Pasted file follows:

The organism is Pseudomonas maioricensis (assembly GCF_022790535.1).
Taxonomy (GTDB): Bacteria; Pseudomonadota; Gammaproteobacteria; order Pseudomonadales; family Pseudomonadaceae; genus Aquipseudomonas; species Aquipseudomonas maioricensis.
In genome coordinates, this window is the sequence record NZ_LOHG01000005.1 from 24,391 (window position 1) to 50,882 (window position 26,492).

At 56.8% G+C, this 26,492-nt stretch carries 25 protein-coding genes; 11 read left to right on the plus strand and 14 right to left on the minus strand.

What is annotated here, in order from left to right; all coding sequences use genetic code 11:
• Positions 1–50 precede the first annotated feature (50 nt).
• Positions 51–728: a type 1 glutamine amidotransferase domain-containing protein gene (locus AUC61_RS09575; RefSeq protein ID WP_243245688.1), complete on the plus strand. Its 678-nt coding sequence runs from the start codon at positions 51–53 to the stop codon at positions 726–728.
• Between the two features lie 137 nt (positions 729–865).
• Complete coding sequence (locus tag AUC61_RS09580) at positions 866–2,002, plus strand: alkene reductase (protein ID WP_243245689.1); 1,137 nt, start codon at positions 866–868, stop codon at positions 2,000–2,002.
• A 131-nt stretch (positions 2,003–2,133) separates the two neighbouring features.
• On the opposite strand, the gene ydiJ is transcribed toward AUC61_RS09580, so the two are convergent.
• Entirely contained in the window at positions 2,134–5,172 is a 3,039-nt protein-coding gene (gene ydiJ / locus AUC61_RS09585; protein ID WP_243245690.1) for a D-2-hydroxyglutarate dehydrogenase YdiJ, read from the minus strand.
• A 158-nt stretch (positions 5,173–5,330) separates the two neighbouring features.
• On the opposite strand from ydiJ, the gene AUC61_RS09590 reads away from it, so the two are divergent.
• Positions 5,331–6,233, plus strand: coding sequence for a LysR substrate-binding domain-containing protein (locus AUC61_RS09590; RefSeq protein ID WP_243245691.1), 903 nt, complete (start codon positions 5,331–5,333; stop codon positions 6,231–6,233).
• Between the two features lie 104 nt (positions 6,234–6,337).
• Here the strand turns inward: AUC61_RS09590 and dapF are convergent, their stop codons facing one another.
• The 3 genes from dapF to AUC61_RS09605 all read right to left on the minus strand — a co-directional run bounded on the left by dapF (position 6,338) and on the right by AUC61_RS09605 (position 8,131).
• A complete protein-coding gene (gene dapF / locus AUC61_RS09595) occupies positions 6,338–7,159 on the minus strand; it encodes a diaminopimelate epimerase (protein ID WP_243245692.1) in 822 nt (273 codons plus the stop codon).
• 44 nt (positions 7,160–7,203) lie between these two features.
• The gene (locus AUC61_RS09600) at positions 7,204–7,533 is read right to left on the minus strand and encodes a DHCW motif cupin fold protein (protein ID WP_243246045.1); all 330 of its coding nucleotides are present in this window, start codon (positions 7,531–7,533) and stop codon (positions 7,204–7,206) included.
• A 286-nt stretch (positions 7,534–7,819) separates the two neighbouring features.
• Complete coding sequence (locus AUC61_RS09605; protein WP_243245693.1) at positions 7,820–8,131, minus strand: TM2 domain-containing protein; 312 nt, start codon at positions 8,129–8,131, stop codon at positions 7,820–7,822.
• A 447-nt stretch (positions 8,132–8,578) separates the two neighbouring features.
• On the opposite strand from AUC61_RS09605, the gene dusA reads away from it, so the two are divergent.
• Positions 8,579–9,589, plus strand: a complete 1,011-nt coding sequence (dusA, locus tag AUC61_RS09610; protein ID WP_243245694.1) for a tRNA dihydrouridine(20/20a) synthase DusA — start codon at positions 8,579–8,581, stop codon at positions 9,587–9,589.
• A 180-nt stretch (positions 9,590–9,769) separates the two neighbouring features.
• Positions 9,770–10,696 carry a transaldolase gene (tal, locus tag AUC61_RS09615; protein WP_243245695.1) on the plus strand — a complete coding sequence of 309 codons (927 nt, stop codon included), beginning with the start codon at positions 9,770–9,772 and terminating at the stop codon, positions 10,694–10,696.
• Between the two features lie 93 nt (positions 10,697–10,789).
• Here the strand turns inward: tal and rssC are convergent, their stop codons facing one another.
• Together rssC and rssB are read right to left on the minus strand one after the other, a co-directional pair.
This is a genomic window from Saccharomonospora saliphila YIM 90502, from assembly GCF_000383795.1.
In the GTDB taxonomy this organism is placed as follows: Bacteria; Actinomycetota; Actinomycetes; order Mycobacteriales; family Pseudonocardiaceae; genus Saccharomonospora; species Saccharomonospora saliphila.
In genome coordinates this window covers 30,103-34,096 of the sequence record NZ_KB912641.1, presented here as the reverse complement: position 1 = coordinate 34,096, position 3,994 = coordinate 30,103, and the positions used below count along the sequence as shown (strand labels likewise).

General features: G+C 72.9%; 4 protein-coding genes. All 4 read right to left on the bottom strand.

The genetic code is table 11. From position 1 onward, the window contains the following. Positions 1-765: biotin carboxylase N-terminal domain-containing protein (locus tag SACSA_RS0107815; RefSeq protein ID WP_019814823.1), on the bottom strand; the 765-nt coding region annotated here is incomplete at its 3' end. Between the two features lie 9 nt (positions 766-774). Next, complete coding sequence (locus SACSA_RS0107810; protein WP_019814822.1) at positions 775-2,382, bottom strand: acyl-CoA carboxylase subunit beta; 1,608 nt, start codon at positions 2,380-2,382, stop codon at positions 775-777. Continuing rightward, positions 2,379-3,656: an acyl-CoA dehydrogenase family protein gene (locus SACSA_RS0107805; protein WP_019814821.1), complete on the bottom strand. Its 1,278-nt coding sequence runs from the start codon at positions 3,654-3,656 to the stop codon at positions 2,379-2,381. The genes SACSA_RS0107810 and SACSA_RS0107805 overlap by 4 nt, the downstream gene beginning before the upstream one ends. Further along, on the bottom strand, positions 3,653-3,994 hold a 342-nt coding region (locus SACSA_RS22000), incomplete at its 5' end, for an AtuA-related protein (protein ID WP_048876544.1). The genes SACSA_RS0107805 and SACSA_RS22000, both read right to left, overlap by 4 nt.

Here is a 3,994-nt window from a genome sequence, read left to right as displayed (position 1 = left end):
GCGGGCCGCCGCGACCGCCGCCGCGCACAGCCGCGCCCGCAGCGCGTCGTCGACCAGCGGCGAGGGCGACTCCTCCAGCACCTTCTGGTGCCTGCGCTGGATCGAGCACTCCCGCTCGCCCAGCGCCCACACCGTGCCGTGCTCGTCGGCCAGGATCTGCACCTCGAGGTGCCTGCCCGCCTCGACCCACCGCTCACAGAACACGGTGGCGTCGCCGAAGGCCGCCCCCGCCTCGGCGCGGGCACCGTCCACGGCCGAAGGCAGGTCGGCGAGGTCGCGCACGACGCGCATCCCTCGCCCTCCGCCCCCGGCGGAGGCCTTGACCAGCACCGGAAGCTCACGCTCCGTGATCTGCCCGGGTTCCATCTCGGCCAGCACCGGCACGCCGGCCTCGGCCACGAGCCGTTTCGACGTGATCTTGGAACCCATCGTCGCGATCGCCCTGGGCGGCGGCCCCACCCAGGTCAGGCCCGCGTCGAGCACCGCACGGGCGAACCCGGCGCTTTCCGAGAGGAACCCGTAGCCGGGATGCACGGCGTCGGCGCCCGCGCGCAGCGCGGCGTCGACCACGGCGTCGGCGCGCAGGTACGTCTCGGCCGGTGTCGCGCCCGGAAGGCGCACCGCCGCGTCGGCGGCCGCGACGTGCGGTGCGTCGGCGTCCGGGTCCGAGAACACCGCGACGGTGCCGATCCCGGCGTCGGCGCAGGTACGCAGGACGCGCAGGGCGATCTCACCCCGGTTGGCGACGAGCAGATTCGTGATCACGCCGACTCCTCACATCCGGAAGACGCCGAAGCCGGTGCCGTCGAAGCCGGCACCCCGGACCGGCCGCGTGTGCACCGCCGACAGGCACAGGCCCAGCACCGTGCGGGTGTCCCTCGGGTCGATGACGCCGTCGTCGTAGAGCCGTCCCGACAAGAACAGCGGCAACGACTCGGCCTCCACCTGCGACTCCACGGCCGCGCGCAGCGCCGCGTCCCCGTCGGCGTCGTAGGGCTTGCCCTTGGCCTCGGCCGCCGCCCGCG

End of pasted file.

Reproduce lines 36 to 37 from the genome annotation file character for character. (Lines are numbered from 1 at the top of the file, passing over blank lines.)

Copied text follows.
The genetic code is table 11. From position 1 onward, the window contains the following. Positions 1-765: biotin carboxylase N-terminal domain-containing protein (locus tag SACSA_RS0107815; RefSeq protein ID WP_019814823.1), on the bottom strand; the 765-nt coding region annotated here is incomplete at its 3' end. Between the two features lie 9 nt (positions 766-774). Next, complete coding sequence (locus SACSA_RS0107810; protein WP_019814822.1) at positions 775-2,382, bottom strand: acyl-CoA carboxylase subunit beta; 1,608 nt, start codon at positions 2,380-2,382, stop codon at positions 775-777. Continuing rightward, positions 2,379-3,656: an acyl-CoA dehydrogenase family protein gene (locus SACSA_RS0107805; protein WP_019814821.1), complete on the bottom strand. Its 1,278-nt coding sequence runs from the start codon at positions 3,654-3,656 to the stop codon at positions 2,379-2,381. The genes SACSA_RS0107810 and SACSA_RS0107805 overlap by 4 nt, the downstream gene beginning before the upstream one ends. Further along, on the bottom strand, positions 3,653-3,994 hold a 342-nt coding region (locus SACSA_RS22000), incomplete at its 5' end, for an AtuA-related protein (protein ID WP_048876544.1). The genes SACSA_RS0107805 and SACSA_RS22000, both read right to left, overlap by 4 nt.

Here is a 3,994-nt window from a genome sequence, read left to right as displayed (position 1 = left end):